Rhythm and Views
NOVEMBER 16, 1998:
THESE THREE BORED teenage Memphis bad-asses would scare the petrified shit out of Elvis' rotting corpse if they came within spitting distance of his grave. Take equal amounts of lo-fi slop-blues garage raunch of Japanese trash-rock desperadoes Guitar Wolf, and the speed-punk wrath of porno freaks the Dwarves and you'll get the Reatards, a band that will leave you scratching your nuts, utterly dazed and confused after hearing their twisted take on hopeless teenage angst and wasted youth. Shake your fist to "When I Get Mad" before Jon Spencer does--after he hears the similarity to any one of his hipster-chic, blues-punk explosions, he'll be looking to lynch these snot-nosed mofos. However, what does set these raging hormonal serial killers apart from the Blues Explosion is the full-throttle, in-yer-face delivery that Spencer abandoned once Pussy Galore called it quits. The Reatards' completely disaffected fuck-off-and-die attitude that littered all Pussy Galore releases has been absorbed to uncompromising effect on the 19 blasts of twin guitars subterfuge uncovered on "Teenage Hate." Lust-crazed, sex-starved hormones gone amok never sounded so sloppy, distorted and downright lewd all at once. Check out the demented crank-fueled cover of Fear's "I Love Living in the City," as lead screamer/guitar mauler Jay Reatard does his best adolescent Lee Ving impersonation. The dissonant dual guitar ambush of this bass-less trio thwacks you across the face like a stiff jab from Lobster Boy's deformed claw. Step right up, folks. The Reatards' freak show has just hit town.
--By Ron Bally
ROBERT LOCKWOOD JR.
I Got To Find Me A Woman
WE SHOULD ALL sound as good as this when we're 81 years old. Lockwood, whose main claim to fame is having been taught the blues by the legendary Robert Johnson, shares the spotlight with Joe Louis Walker and B. B. King, though his own axe-grinding is impressive enough to carry the disc without any guitarist guest stars. Considering how clearly he sings and how cleanly he plays at his age, could be that Johnson passed on to Lockwood that soul-selling devil connection he was known for. Whether de debil's claws are fingering the fretboard or not, the flawless, sparse guitar work like that found on "Feel Like Blowing My Horn" will getcha.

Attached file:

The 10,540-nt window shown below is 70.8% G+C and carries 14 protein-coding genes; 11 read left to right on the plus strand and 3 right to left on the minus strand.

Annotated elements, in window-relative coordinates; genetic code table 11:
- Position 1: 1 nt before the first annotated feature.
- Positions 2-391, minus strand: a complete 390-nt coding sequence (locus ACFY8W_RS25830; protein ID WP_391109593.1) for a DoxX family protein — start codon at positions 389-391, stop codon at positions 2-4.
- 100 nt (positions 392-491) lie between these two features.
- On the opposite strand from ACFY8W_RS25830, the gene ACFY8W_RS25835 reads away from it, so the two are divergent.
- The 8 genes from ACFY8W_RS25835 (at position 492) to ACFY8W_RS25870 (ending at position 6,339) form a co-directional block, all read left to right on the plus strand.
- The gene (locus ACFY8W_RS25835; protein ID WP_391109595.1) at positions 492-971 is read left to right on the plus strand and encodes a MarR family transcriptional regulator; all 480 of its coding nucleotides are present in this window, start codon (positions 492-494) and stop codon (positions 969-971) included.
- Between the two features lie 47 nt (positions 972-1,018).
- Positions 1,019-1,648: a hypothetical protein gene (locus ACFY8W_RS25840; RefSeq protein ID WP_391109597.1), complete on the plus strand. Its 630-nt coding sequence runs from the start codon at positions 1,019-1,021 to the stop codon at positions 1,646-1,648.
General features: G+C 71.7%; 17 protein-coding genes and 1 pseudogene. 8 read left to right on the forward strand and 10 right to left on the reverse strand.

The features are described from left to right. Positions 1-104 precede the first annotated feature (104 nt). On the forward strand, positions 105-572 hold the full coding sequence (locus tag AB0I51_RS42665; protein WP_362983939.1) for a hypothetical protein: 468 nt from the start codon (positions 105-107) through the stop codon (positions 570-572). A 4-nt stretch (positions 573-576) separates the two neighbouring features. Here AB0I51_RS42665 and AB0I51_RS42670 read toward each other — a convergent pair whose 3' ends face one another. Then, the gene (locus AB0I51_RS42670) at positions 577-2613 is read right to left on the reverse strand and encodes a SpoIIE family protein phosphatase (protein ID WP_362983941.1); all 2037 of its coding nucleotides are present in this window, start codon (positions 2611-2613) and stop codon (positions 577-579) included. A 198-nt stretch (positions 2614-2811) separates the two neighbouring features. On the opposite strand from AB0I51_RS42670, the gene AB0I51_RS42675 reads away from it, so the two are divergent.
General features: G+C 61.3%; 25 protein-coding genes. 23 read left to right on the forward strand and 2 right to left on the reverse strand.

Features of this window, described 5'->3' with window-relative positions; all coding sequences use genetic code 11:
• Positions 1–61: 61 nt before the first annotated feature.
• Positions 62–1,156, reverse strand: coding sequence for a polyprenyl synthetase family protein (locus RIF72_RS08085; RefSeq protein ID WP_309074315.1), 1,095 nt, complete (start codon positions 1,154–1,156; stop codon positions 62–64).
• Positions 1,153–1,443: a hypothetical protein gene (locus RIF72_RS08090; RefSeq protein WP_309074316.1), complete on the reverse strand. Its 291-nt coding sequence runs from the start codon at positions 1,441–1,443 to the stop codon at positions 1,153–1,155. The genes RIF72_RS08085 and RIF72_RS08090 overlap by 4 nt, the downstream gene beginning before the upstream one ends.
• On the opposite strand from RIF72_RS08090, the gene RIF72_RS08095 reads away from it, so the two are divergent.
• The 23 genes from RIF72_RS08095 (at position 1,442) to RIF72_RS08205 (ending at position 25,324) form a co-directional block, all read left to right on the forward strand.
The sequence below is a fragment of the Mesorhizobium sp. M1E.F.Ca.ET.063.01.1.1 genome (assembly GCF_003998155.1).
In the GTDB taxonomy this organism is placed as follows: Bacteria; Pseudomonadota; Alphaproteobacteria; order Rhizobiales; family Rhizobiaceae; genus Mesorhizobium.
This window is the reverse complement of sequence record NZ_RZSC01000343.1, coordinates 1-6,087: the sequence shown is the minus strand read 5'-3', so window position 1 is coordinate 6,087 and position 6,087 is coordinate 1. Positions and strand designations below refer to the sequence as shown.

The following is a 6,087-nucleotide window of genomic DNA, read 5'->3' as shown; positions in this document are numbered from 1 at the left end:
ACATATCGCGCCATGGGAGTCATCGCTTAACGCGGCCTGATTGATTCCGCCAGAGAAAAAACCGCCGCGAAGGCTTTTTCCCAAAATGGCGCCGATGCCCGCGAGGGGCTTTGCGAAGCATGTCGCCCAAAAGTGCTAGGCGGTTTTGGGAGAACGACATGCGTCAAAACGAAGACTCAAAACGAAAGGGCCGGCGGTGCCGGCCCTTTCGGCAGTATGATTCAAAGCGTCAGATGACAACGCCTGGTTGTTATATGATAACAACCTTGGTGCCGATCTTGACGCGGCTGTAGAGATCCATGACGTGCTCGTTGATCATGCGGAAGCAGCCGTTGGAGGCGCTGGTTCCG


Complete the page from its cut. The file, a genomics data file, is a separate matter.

HOOTIE & THE BLOWFISH
IMAGINE, FOR JUST one minute, that the last decade never happened. Now, recall some of the great guitar bands you were listening to circa '85-'88: R.E.M., Windbreakers, Green On Red, Dreams So Real, Zeitgeist/Reivers, Sidewinders...
Years before angst, imagined parental abuse and a crummy day serving up lattes translated into songwriting fodder for goobers with no discernible vocal skills, America was producing a wealth of groups that actually grasped the rock and roll tunesmith's imperative: melodic verse, harmony-strewn chorus, and a backbeat you definitely can't lose. That's the tradition Hootie slots into, and you owe it to yourself to absorb this album with ears untainted by the bleating anti-Hooties who prefer playing reactionary games to actually listening to music. Among the record's many highlights: "Home Again," with its gentle melody borrowed from "Leaving On A Jet Plane"; "I Will Wait," an uplifting look at secrets, lies, and how we learn to reaffirm fidelity, all set against an amazingly compelling jangly guitar/surging organ arrangement; and "Desert Mountain Showdown," a slice of twangy good-time with fiddle, dobro and mandolin, pure Sweetheart of the Rodeo stuff at that.
Speaking personally, I think I "got it" while watching Hootie on TV at this year's Farm Aid. They'd turned their "Let Her Cry" chestnut into the most soulful gospel anthem I'd heard in ages, and it made me feel great. Try humming along to the seething rage of, say, Korn or The Deftones; it can't be done. Hootie, then, is for folks who take a quiet, profound joy in being alive.
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